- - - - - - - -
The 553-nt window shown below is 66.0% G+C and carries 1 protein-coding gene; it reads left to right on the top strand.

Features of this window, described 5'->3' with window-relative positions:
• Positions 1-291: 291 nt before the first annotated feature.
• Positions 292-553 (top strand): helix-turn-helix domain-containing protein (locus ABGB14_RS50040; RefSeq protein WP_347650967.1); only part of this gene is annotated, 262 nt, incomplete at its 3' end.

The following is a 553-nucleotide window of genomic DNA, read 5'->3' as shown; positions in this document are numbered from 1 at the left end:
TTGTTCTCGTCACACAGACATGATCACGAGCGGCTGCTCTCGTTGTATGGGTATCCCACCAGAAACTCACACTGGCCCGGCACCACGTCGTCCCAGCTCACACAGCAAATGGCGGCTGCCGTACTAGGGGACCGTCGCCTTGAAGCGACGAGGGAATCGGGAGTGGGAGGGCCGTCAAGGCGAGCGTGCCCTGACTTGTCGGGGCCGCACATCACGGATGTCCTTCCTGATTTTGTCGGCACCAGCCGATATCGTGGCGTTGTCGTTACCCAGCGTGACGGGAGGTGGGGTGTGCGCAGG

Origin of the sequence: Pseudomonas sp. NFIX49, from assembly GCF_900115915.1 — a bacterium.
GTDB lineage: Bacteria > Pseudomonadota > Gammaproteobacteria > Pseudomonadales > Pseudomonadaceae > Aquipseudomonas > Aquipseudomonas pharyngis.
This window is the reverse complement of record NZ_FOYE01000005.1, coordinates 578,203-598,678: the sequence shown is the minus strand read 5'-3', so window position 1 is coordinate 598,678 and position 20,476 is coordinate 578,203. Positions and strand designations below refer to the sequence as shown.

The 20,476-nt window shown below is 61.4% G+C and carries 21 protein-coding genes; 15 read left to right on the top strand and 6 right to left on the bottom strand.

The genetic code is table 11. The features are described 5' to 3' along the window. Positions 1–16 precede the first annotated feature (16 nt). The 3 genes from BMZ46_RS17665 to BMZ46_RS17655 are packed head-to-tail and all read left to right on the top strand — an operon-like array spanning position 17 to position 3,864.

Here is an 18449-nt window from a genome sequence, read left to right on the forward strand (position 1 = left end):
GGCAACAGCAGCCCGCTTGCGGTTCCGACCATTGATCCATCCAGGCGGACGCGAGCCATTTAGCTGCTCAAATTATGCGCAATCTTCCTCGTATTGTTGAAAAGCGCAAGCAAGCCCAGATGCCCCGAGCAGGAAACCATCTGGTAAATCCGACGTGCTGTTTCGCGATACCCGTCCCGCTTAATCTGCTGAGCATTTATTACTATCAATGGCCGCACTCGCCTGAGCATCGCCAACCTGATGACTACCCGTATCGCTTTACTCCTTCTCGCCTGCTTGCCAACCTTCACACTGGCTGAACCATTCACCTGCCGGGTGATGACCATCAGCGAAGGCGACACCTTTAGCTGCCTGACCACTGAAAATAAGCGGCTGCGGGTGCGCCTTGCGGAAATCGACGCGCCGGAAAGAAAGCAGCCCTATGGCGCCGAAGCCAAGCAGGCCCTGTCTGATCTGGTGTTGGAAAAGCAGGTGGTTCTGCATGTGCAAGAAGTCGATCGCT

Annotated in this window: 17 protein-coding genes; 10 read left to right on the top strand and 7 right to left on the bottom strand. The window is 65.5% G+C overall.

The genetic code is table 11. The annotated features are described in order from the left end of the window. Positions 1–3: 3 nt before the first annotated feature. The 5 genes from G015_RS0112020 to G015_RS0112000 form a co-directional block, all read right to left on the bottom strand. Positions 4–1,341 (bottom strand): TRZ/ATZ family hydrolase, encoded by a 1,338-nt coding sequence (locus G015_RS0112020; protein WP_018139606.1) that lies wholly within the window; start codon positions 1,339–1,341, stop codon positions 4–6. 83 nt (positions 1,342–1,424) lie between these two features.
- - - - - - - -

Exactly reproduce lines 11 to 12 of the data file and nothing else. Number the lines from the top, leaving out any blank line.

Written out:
The genetic code is table 11. The features are described 5' to 3' along the window. Positions 1–16 precede the first annotated feature (16 nt). The 3 genes from BMZ46_RS17665 to BMZ46_RS17655 are packed head-to-tail and all read left to right on the top strand — an operon-like array spanning position 17 to position 3,864.

Here is an 18449-nt window from a genome sequence, read left to right on the forward strand (position 1 = left end):